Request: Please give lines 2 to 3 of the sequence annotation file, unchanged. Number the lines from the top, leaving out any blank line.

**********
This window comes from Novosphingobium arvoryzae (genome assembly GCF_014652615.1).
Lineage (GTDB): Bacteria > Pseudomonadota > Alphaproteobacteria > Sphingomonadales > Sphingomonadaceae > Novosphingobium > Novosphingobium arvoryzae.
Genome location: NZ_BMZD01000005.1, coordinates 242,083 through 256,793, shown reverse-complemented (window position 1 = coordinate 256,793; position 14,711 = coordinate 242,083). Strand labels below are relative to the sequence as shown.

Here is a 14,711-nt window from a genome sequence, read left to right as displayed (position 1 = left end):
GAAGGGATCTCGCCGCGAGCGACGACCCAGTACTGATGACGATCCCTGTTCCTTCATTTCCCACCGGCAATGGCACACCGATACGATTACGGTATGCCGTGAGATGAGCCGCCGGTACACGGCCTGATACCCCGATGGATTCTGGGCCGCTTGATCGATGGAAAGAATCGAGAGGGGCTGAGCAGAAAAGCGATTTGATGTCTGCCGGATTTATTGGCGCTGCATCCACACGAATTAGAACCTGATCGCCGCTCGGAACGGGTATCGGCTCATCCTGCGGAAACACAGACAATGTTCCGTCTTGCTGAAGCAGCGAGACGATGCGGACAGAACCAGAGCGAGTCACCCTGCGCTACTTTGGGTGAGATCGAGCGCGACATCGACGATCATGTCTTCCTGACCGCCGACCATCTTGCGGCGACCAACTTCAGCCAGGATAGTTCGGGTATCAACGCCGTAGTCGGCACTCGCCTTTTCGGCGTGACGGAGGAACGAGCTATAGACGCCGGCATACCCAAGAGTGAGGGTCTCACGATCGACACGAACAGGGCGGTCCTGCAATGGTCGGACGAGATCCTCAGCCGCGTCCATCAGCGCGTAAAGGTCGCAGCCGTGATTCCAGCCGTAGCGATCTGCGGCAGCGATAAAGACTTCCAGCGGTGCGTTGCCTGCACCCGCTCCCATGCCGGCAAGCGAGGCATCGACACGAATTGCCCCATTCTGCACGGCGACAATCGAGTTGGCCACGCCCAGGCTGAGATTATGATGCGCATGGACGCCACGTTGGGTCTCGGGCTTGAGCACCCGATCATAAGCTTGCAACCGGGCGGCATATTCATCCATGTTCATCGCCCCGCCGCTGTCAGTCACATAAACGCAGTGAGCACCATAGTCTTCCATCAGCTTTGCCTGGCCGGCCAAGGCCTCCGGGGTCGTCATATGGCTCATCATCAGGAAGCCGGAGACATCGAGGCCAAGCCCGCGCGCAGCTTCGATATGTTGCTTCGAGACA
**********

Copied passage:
Lineage (GTDB): Bacteria > Pseudomonadota > Alphaproteobacteria > Sphingomonadales > Sphingomonadaceae > Novosphingobium > Novosphingobium arvoryzae.
Genome location: NZ_BMZD01000005.1, coordinates 242,083 through 256,793, shown reverse-complemented (window position 1 = coordinate 256,793; position 14,711 = coordinate 242,083). Strand labels below are relative to the sequence as shown.